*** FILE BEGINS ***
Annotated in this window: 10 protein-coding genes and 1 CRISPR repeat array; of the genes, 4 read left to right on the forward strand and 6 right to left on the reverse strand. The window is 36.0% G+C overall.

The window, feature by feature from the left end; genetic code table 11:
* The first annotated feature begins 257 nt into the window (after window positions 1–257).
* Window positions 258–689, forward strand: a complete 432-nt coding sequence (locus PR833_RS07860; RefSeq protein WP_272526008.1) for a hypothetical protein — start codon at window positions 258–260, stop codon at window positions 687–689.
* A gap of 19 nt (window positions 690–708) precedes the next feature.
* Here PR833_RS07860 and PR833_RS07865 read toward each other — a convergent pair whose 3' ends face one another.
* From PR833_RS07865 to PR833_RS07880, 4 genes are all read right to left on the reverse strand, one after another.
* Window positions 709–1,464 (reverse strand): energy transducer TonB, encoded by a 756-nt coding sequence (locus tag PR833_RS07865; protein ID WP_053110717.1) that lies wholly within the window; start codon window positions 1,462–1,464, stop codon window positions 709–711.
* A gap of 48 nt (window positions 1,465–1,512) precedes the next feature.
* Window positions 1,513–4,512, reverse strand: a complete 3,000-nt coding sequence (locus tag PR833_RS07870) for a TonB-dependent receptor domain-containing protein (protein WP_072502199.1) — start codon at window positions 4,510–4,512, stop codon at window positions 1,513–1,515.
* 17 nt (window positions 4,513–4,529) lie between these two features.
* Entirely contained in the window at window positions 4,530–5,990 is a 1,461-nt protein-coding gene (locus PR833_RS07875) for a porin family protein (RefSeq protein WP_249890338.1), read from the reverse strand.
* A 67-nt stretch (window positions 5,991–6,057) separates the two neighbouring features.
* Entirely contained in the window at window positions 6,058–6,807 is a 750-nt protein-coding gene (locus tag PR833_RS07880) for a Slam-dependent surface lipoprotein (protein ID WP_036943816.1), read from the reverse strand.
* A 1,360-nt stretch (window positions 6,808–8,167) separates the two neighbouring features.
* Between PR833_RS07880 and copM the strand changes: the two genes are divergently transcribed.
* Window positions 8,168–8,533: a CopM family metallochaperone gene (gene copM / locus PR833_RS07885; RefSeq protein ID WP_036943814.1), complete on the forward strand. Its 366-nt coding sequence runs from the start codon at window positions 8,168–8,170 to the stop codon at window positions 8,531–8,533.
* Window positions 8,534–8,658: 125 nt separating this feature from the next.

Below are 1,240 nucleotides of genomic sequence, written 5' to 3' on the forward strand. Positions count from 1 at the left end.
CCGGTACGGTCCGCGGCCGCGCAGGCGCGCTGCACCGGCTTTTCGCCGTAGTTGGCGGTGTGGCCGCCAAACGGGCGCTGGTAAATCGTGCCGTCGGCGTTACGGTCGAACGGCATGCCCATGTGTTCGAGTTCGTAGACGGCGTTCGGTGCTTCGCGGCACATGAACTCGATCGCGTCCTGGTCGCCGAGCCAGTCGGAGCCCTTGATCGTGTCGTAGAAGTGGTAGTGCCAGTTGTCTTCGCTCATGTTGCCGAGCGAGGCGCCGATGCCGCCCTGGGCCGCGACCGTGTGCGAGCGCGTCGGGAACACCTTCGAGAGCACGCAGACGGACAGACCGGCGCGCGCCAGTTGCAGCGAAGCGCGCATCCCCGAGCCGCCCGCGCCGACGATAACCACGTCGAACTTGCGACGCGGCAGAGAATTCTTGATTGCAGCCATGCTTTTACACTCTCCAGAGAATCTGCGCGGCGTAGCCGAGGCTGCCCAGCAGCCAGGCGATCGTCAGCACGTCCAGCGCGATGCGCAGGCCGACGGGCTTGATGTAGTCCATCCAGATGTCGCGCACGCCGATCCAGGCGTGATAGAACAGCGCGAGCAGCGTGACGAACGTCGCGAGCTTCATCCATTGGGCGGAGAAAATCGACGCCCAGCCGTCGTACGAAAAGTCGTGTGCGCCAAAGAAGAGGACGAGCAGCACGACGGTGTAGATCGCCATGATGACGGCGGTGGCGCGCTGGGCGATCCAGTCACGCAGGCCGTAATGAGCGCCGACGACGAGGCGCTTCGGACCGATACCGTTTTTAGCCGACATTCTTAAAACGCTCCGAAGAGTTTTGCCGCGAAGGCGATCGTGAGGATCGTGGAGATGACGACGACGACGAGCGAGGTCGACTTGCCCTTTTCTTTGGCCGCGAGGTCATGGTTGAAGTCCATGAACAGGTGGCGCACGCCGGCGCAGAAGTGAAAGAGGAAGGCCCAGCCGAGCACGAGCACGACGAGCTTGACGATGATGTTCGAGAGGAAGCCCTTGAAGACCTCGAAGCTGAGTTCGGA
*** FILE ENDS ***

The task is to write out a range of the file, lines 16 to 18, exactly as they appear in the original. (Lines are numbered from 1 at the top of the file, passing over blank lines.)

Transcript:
* Between PR833_RS07880 and copM the strand changes: the two genes are divergently transcribed.
* Window positions 8,168–8,533: a CopM family metallochaperone gene (gene copM / locus PR833_RS07885; RefSeq protein ID WP_036943814.1), complete on the forward strand. Its 366-nt coding sequence runs from the start codon at window positions 8,168–8,170 to the stop codon at window positions 8,531–8,533.
* Window positions 8,534–8,658: 125 nt separating this feature from the next.